WOMEN SHOW PAIN, POWER
The Times Union
Sunday, August 30, 1992
Two matches, too quick, too bad. That's how the women's semifinals unraveled at the fast-forward OTB Open tennis tournament Saturday.
A pain in the neck ended the first one while a dominating serve controlled the second. Consequently, it will now be Barbara Rittner's turn to try to wrestle the title away from defending champion Brenda Schultz. The two meet in today's final at noon.
"You want to win because you're better. You don't want to win because your opponent is hurt," said third-seeded Rittner after her opponent, Marianne Werdel, was forced to retire after the first set.
"I must have slept on it (neck) the wrong way," Werdel said. "I don't really know what caused it. But I couldn't stretch wide at all."
Werdel made a gutsy effort to participate anyway, hoping to play her way out of the pain. It didn't happen.
"It got stiffer as the match went on," Werdel said. "It was inhibiting my motion."
Rittner sailed through the first set in 24 minutes, winning 6-1 without breaking a sweat.
"From the first practice ball, I could see she wasn't hitting the ball that hard," Rittner said about Werdel. "And she didn't serve well at all."
Werdel, the Californian who has reached the final twice and semifinal once in three previous appearances here, plays almost exclusively a power game. When that was nullified by the stiff neck, she was a sitting duck.
"It's not a good feeling," Werdel said. "But things like that happen. I have had back problems my whole career."
Werdel tried hot packs and stretching earlier Saturday morning in hopes of loosening the muscles in her lower neck and upper back. But the cool, windy conditions on Stadium Court proved to be a factor as much as Rittner.
"It's not as frustrating when you play and lose as when you have to retire with an injury," said Werdel, who has come close but come up short in four consecutive years here.
Rittner, the world's 27th-ranked player from Germany, was aware of Werdel's popularity among the fans and even suggested a linesman's unfavorable call was to help the American.
"I think they thought, 'Well, she really cannot play,' so they wanted to help her a little," Rittner said.
Realistically, line calls played no part in the brief match as Rittner pounced for the quick kill.
"I could see it was worse if she hit a backhand," Rittner said. "So I started to serve kick serves to her backhand side."
In no time, Werdel was cooked. When Rittner served out the lopsided set, Werdel walked to the sidelines and slipped on a jacket, signaling the conclusion of play and already thinking of next year.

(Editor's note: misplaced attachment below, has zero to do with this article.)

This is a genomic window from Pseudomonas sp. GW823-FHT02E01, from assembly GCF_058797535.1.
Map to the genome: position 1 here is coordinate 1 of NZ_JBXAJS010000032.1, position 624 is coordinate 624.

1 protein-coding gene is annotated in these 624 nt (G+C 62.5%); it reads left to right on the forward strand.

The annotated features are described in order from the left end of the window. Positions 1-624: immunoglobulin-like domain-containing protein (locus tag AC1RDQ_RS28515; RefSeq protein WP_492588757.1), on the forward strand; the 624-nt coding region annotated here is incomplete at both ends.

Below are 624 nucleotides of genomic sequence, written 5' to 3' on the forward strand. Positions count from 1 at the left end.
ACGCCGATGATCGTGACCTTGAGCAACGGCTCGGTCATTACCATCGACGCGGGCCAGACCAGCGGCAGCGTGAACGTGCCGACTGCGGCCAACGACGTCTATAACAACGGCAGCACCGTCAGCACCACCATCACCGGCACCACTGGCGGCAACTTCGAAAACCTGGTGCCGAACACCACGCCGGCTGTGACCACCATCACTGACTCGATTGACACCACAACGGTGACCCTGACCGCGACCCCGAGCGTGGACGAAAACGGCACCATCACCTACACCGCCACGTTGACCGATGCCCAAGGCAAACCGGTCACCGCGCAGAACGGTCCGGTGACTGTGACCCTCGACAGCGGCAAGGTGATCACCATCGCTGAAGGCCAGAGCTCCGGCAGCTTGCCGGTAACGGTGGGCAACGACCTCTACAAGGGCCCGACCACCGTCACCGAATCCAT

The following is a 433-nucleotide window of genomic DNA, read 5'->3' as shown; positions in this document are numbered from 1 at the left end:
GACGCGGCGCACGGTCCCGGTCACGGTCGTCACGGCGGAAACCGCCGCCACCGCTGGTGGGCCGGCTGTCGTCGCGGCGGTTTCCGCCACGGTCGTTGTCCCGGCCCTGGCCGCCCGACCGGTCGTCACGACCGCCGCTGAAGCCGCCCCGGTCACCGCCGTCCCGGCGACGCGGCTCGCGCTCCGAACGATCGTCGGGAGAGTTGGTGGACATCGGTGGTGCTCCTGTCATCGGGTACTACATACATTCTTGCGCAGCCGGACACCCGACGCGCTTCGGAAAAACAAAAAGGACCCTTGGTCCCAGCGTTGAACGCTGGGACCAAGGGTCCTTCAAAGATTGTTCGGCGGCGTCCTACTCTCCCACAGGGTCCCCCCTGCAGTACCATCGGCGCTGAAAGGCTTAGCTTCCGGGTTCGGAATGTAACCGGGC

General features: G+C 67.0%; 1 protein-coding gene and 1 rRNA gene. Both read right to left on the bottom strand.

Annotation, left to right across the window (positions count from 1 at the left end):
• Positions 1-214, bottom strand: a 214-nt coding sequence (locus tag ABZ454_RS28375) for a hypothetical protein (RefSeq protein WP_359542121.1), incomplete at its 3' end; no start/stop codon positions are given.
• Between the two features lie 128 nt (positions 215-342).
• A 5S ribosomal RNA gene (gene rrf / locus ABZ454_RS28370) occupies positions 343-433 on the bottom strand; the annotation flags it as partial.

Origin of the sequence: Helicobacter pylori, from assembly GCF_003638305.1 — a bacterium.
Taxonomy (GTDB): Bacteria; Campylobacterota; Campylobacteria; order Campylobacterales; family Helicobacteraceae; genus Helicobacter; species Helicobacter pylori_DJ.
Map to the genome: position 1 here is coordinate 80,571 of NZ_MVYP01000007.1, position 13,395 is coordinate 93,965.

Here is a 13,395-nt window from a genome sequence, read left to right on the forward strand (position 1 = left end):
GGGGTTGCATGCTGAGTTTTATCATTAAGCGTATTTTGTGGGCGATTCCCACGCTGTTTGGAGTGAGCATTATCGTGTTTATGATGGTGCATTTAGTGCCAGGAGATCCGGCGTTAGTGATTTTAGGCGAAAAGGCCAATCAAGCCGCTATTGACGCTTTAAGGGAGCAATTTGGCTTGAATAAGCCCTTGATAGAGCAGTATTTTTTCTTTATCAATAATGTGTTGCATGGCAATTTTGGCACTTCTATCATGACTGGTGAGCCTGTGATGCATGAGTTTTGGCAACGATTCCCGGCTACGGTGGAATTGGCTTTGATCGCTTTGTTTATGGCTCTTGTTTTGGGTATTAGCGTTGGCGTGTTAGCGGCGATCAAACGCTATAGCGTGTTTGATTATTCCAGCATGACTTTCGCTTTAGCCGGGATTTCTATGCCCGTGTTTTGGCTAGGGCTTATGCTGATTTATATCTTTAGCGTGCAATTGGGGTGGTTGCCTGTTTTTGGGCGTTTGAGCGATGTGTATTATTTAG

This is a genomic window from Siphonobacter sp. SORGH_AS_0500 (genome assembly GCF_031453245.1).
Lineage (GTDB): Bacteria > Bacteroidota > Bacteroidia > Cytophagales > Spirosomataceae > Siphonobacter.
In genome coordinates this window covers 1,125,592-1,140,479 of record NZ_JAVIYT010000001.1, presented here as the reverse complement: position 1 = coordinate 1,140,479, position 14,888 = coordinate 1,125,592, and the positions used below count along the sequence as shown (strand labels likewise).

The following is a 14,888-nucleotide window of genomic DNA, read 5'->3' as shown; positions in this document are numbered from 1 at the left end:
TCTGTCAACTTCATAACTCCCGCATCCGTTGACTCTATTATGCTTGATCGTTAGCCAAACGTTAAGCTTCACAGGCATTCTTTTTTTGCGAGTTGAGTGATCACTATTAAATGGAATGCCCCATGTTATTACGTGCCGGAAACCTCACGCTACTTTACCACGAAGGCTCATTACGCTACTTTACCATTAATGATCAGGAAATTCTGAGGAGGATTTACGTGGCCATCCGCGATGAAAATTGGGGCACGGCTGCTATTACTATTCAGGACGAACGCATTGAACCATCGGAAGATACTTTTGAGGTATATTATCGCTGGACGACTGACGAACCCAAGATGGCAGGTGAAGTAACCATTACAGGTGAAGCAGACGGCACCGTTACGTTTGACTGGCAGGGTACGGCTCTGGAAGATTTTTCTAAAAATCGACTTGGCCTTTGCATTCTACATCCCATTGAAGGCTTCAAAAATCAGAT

So was Schultz on the neighboring Grandstand Court. Although her opponent, Florencia Labat of Argentina, was not injured, she too was feeling pain. This came about because Schultz was crushing the air out of balls with blistering serves and volleys.
"My mind is totally power, power, power," said Schultz, fastest female server in the world. "Ever since I was 8 years old, I wanted to be a big server. I practiced it all the time."
Labat knows it. She tried to return it only to pop up little yellow balloons over the net. Schultz plucked them off like juicy plums on a branch. All was going Schultz's way until halfway through the second set, when Labat began to dial in her timing a little better.
"I stopped waiting until the ball was behind me before trying to hit it," said Labat. "I tried hitting it in front more."
The result was some clean-cut winners that startled Schultz.
"It's hard when you're winning your serve so easily, when there's no pressure, and suddenly it changes," Schultz said. "I got a little tight."
Serving to make it 5-1 in the second set, Schultz lost 10 straight points and found herself in a struggle. That's also about the time when the men's quarterfinal match between Wayne Ferreira and Richard Fromberg on Stadium Court ended.
"Lots of people suddenly came," Schultz said. "I knew I could not be broken again."
She cranked up the master blaster again and won the final game decidedly and fittingly by slamming a volley into the atmosphere.
"I think I finished it up on time," said Schultz, who will now meet Rittner for the second time this year. Rittner beat Schultz at the Australian Open , 6-1, 3-6, 6-4.